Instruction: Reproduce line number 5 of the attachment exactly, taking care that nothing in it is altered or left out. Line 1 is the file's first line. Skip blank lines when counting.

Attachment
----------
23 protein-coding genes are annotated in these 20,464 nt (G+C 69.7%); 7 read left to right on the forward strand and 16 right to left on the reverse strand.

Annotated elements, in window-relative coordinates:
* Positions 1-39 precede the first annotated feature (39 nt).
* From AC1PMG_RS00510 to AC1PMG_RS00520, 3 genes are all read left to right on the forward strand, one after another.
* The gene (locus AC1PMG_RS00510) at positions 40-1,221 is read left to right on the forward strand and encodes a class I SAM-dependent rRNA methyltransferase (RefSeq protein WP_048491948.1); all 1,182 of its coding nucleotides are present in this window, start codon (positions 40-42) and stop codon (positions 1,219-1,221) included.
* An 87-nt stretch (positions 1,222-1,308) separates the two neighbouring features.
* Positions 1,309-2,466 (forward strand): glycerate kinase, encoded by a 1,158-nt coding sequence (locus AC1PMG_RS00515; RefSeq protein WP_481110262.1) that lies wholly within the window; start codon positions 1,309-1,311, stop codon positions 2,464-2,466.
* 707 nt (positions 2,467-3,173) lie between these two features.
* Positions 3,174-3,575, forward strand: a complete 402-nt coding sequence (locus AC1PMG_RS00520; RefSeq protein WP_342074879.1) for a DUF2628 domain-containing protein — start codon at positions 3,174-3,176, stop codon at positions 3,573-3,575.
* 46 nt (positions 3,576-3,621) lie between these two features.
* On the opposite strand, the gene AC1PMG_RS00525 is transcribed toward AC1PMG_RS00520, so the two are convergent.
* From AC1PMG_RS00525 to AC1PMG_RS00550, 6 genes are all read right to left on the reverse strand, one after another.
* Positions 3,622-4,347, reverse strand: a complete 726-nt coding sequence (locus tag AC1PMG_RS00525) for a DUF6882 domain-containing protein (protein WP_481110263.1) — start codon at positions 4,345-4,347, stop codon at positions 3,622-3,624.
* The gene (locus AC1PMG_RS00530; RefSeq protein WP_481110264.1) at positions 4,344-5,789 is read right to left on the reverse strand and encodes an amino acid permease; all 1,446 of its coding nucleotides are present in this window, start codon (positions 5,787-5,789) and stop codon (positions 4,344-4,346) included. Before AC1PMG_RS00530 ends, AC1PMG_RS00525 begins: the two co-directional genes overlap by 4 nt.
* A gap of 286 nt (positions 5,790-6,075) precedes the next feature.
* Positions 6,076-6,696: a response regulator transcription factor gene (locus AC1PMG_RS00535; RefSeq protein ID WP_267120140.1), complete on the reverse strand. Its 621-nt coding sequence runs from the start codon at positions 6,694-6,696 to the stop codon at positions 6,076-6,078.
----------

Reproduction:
* The gene (locus AC1PMG_RS00510) at positions 40-1,221 is read left to right on the forward strand and encodes a class I SAM-dependent rRNA methyltransferase (RefSeq protein WP_048491948.1); all 1,182 of its coding nucleotides are present in this window, start codon (positions 40-42) and stop codon (positions 1,219-1,221) included.